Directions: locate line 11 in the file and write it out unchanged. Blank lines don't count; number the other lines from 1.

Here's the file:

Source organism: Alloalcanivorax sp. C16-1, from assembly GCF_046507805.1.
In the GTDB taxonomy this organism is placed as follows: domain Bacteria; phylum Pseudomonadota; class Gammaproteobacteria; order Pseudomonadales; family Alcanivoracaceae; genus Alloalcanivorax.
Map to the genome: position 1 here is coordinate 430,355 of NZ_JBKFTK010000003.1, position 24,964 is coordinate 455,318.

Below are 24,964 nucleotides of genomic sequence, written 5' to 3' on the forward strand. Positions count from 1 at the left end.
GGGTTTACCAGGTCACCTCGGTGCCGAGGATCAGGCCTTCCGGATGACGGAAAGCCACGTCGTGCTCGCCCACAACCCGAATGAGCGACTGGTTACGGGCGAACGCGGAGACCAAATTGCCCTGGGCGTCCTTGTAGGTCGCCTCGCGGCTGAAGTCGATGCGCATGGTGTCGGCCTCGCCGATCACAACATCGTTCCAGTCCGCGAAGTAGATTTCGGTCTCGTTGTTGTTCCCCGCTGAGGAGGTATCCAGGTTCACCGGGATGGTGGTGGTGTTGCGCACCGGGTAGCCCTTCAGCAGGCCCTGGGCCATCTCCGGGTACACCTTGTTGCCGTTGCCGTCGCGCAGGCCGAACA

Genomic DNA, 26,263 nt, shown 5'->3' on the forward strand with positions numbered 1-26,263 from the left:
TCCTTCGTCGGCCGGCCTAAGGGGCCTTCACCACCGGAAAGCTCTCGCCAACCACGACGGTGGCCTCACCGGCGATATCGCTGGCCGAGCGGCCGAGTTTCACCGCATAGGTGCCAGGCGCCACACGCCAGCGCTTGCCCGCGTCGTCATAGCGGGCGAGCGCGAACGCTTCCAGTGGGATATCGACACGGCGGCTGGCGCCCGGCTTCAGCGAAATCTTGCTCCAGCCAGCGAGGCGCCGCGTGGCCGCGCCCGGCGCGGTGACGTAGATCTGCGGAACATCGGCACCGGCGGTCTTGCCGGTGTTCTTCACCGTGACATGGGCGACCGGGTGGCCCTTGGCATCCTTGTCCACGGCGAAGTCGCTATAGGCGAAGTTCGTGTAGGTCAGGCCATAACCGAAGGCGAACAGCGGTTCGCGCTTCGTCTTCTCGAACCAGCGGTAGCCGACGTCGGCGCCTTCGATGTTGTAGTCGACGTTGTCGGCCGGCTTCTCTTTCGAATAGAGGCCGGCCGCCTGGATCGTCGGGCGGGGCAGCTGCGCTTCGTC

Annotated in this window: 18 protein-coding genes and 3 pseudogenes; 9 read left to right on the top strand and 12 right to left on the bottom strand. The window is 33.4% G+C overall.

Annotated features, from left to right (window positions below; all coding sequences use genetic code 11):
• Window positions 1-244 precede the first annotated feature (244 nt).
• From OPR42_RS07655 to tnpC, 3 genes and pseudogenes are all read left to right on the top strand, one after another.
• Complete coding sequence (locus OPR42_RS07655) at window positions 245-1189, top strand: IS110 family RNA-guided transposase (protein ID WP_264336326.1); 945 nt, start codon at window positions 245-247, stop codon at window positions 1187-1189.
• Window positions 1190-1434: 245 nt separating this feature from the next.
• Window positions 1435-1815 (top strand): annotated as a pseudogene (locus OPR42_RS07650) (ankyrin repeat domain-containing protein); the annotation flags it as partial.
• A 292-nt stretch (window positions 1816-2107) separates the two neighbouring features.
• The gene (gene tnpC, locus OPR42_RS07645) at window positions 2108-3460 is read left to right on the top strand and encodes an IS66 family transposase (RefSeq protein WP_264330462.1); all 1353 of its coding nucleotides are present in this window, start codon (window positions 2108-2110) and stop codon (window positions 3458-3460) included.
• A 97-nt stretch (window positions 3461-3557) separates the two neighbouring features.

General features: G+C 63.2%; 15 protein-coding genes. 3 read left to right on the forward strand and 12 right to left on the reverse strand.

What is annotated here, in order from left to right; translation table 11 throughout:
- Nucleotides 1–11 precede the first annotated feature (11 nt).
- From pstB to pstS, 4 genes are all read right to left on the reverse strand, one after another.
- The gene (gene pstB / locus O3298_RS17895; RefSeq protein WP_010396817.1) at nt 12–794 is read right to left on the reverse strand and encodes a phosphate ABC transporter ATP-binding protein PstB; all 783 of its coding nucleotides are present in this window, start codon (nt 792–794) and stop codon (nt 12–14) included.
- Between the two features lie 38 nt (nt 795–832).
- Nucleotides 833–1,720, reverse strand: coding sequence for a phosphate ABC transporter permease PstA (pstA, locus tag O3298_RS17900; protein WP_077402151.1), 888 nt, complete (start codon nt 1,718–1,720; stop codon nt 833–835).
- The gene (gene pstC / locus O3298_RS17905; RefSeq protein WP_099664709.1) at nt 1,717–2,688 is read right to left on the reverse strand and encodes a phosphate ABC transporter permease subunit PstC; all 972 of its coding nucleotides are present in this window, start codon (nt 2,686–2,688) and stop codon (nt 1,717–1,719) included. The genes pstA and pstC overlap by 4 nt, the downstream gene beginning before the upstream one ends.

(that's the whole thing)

• From OPR42_RS07655 to tnpC, 3 genes and pseudogenes are all read left to right on the top strand, one after another.